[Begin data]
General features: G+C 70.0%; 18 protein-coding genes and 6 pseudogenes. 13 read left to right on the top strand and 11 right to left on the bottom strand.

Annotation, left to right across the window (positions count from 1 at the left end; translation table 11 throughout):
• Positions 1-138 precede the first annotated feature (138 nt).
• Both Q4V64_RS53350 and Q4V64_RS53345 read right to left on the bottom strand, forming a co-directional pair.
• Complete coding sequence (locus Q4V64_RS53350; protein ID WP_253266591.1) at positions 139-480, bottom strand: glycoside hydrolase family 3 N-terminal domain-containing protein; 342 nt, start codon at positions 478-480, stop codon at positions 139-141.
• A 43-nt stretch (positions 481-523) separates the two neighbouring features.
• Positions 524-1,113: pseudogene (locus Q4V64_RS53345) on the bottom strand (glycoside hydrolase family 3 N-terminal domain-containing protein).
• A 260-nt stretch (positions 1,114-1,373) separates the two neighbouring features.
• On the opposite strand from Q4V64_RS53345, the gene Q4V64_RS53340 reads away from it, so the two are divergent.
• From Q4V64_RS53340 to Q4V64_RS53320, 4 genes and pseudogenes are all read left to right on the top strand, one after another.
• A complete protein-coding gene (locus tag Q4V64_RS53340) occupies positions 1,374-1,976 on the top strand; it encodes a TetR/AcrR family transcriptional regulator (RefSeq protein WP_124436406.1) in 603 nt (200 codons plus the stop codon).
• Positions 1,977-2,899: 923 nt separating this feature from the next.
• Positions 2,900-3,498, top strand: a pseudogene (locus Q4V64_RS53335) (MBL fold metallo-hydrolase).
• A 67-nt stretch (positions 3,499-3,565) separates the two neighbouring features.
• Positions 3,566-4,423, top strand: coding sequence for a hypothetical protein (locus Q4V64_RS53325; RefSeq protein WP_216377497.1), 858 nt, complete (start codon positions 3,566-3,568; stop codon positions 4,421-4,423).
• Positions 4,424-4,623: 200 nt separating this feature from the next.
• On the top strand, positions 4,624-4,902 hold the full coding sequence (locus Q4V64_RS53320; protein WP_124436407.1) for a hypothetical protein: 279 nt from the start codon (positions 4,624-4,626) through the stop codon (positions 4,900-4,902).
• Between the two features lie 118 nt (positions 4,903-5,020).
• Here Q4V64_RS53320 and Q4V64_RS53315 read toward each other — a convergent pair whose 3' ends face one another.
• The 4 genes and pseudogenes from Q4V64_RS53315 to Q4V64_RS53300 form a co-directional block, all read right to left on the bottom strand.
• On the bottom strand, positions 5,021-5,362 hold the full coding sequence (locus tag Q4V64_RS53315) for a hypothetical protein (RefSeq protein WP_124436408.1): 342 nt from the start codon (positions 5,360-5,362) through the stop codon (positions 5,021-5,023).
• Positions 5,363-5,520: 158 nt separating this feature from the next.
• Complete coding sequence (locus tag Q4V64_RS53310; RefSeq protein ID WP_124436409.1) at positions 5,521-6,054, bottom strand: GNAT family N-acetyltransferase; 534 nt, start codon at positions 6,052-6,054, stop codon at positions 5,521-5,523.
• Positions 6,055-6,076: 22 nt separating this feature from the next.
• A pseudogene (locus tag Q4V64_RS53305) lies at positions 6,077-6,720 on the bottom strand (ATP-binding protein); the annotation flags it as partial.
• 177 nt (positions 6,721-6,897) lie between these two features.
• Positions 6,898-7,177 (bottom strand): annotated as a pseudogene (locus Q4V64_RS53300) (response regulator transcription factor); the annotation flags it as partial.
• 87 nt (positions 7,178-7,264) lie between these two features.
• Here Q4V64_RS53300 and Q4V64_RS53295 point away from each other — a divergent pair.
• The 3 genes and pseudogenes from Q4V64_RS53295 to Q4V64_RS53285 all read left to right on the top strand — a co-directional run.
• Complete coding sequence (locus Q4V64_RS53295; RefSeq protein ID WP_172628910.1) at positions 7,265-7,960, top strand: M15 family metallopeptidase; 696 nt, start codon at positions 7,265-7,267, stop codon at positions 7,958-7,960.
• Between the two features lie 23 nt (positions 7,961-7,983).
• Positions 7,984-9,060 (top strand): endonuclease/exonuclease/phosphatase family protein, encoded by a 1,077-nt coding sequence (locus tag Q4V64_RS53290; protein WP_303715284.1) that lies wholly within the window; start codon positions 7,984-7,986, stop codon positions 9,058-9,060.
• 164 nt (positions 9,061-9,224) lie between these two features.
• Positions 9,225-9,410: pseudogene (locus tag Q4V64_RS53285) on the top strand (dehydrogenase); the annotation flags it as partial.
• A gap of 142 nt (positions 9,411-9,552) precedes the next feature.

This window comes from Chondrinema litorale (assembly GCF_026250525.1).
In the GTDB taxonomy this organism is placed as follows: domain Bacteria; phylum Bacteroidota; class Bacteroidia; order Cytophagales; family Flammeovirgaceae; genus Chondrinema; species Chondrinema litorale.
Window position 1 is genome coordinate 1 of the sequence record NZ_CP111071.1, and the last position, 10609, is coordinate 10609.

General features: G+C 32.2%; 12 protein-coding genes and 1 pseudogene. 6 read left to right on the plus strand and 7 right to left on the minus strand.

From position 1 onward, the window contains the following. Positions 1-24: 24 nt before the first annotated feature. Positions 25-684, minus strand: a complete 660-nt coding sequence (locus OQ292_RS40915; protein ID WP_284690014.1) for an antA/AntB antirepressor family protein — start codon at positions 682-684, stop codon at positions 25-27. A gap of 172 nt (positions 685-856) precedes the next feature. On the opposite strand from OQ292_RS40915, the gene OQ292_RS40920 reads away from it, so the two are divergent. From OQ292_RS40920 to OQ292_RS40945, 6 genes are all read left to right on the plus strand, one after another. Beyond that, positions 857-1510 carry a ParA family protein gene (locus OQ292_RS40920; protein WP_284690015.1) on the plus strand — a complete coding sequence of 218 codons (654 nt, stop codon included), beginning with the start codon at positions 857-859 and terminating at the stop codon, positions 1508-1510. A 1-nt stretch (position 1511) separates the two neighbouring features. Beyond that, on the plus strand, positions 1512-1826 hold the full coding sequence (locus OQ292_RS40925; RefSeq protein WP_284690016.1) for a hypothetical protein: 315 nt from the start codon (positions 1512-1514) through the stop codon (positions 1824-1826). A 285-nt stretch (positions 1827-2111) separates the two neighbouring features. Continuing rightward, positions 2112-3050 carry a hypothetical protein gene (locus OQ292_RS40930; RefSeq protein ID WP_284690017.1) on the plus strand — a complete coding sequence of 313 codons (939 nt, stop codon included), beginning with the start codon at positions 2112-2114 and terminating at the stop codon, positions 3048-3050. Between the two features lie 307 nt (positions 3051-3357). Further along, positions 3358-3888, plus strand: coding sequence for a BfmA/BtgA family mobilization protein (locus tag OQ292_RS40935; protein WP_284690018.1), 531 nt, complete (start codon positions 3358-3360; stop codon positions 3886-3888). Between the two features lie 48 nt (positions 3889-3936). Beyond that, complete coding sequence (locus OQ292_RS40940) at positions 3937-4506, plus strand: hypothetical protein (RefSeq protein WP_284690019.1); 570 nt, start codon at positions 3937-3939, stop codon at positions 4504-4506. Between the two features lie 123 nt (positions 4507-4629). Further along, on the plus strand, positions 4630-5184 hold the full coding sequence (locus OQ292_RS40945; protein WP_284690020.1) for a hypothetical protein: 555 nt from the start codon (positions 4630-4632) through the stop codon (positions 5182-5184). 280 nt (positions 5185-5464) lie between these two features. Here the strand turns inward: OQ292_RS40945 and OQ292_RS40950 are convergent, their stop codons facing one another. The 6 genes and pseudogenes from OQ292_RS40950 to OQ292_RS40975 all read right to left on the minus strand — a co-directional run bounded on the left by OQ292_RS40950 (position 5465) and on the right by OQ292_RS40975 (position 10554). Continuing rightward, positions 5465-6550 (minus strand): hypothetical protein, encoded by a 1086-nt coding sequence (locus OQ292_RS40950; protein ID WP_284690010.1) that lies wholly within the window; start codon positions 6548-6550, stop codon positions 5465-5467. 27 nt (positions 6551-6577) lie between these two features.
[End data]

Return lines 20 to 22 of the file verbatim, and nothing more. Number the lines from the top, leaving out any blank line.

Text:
• The 4 genes and pseudogenes from Q4V64_RS53315 to Q4V64_RS53300 form a co-directional block, all read right to left on the bottom strand.
• On the bottom strand, positions 5,021-5,362 hold the full coding sequence (locus tag Q4V64_RS53315) for a hypothetical protein (RefSeq protein WP_124436408.1): 342 nt from the start codon (positions 5,360-5,362) through the stop codon (positions 5,021-5,023).
• Positions 5,363-5,520: 158 nt separating this feature from the next.